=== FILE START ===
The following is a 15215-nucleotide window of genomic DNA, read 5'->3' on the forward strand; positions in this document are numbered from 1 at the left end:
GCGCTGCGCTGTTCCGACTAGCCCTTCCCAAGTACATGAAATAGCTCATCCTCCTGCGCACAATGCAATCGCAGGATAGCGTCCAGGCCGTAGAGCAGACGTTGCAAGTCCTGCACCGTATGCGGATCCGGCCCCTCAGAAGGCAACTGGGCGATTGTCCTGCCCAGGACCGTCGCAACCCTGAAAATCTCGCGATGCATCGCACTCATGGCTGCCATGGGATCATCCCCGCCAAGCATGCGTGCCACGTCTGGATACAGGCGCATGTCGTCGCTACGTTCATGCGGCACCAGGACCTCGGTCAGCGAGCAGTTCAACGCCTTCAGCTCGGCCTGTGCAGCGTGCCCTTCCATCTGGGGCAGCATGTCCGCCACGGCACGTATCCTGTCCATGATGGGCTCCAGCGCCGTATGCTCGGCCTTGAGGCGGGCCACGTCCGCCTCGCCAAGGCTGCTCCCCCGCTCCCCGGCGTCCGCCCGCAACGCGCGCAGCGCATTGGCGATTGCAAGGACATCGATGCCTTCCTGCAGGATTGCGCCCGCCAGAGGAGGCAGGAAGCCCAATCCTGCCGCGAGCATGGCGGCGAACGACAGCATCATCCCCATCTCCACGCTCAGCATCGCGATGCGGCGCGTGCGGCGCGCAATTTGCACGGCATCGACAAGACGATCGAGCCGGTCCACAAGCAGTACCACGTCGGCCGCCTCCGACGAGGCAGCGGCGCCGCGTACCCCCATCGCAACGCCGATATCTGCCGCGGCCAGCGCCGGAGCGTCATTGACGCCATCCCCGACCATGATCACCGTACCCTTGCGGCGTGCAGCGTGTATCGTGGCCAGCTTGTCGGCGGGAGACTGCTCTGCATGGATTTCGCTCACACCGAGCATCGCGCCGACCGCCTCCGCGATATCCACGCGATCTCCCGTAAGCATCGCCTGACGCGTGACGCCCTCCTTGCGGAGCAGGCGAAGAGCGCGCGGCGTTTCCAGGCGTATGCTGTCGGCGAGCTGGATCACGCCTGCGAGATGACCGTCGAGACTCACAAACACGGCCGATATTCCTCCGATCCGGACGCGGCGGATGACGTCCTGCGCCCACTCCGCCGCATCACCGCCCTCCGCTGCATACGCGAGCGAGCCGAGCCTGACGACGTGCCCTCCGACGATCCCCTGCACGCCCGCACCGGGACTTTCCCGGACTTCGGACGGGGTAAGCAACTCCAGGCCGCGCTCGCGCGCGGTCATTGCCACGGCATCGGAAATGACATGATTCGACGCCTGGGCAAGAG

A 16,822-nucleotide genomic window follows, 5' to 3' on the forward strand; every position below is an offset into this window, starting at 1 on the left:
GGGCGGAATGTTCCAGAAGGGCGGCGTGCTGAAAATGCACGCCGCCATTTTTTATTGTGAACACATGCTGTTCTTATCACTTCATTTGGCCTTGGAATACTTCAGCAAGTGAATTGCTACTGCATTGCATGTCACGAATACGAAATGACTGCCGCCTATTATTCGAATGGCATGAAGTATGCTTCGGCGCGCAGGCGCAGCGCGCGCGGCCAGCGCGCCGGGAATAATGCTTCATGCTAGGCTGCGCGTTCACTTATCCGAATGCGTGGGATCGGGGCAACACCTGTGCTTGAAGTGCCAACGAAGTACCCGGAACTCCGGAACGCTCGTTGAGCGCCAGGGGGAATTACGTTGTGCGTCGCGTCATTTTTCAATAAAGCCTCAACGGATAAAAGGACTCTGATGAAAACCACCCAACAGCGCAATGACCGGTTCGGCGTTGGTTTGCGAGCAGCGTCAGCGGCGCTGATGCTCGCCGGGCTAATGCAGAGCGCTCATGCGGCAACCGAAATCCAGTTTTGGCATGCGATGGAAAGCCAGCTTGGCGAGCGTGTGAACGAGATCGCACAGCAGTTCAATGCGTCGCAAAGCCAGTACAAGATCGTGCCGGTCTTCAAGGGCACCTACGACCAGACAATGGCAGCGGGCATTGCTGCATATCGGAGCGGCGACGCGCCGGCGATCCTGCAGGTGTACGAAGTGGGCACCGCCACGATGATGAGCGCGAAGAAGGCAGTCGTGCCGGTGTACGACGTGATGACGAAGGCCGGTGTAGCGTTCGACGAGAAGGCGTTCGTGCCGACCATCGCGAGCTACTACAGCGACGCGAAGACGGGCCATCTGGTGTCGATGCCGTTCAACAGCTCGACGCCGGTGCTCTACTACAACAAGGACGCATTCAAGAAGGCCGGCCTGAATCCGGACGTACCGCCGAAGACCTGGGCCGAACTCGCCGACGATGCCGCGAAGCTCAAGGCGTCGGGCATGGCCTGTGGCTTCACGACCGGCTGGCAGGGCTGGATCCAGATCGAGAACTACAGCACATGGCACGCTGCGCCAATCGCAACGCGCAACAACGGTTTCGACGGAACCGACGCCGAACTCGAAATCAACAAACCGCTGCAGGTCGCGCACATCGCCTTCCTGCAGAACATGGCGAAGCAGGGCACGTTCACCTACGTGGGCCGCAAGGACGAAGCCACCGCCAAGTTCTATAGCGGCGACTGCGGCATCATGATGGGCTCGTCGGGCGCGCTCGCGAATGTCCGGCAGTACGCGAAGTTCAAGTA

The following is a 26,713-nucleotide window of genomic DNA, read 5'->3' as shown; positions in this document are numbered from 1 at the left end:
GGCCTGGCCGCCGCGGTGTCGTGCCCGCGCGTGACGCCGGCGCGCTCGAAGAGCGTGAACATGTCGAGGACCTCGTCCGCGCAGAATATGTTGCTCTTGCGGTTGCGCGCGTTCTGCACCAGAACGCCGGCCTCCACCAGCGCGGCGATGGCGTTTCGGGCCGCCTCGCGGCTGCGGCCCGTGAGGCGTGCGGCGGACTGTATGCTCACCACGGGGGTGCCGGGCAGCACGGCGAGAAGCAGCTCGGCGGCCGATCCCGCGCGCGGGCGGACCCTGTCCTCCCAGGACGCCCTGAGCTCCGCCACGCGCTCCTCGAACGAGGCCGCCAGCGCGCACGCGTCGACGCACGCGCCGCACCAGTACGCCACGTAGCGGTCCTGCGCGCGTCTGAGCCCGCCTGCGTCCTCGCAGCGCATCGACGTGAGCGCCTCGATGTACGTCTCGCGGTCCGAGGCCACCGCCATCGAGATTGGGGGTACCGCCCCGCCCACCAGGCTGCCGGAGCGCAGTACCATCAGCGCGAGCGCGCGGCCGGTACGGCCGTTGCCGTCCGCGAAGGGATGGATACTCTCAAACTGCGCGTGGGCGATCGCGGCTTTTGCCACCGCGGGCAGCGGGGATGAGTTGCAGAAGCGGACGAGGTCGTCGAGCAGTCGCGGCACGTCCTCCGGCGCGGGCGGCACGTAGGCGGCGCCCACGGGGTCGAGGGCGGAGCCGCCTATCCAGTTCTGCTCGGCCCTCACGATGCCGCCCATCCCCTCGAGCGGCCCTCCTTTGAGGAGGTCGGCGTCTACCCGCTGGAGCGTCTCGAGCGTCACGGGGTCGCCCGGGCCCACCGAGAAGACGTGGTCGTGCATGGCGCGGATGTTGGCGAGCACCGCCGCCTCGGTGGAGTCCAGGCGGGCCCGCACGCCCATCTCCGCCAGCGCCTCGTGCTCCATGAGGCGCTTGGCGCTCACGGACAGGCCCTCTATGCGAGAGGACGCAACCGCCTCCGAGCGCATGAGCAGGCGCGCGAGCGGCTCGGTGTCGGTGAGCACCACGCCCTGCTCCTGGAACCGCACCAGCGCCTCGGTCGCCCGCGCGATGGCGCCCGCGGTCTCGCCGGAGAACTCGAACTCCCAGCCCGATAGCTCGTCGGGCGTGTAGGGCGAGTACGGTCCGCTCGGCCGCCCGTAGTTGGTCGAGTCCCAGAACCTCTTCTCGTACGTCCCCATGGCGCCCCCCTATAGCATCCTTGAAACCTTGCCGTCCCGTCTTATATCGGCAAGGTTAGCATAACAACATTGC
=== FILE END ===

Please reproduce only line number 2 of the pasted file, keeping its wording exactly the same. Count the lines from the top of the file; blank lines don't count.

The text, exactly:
GCGCTGCGCTGTTCCGACTAGCCCTTCCCAAGTACATGAAATAGCTCATCCTCCTGCGCACAATGCAATCGCAGGATAGCGTCCAGGCCGTAGAGCAGACGTTGCAAGTCCTGCACCGTATGCGGATCCGGCCCCTCAGAAGGCAACTGGGCGATTGTCCTGCCCAGGACCGTCGCAACCCTGAAAATCTCGCGATGCATCGCACTCATGGCTGCCATGGGATCATCCCCGCCAAGCATGCGTGCCACGTCTGGATACAGGCGCATGTCGTCGCTACGTTCATGCGGCACCAGGACCTCGGTCAGCGAGCAGTTCAACGCCTTCAGCTCGGCCTGTGCAGCGTGCCCTTCCATCTGGGGCAGCATGTCCGCCACGGCACGTATCCTGTCCATGATGGGCTCCAGCGCCGTATGCTCGGCCTTGAGGCGGGCCACGTCCGCCTCGCCAAGGCTGCTCCCCCGCTCCCCGGCGTCCGCCCGCAACGCGCGCAGCGCATTGGCGATTGCAAGGACATCGATGCCTTCCTGCAGGATTGCGCCCGCCAGAGGAGGCAGGAAGCCCAATCCTGCCGCGAGCATGGCGGCGAACGACAGCATCATCCCCATCTCCACGCTCAGCATCGCGATGCGGCGCGTGCGGCGCGCAATTTGCACGGCATCGACAAGACGATCGAGCCGGTCCACAAGCAGTACCACGTCGGCCGCCTCCGACGAGGCAGCGGCGCCGCGTACCCCCATCGCAACGCCGATATCTGCCGCGGCCAGCGCCGGAGCGTCATTGACGCCATCCCCGACCATGATCACCGTACCCTTGCGGCGTGCAGCGTGTATCGTGGCCAGCTTGTCGGCGGGAGACTGCTCTGCATGGATTTCGCTCACACCGAGCATCGCGCCGACCGCCTCCGCGATATCCACGCGATCTCCCGTAAGCATCGCCTGACGCGTGACGCCCTCCTTGCGGAGCAGGCGAAGAGCGCGCGGCGTTTCCAGGCGTATGCTGTCGGCGAGCTGGATCACGCCTGCGAGATGACCGTCGAGACTCACAAACACGGCCGATATTCCTCCGATCCGGACGCGGCGGATGACGTCCTGCGCCCACTCCGCCGCATCACCGCCCTCCGCTGCATACGCGAGCGAGCCGAGCCTGACGACGTGCCCTCCGACGATCCCCTGCACGCCCGCACCGGGACTTTCCCGGACTTCGGACGGGGTAAGCAACTCCAGGCCGCGCTCGCGCGCGGTCATTGCCACGGCATCGGAAATGACATGATTCGACGCCTGGGCAAGAG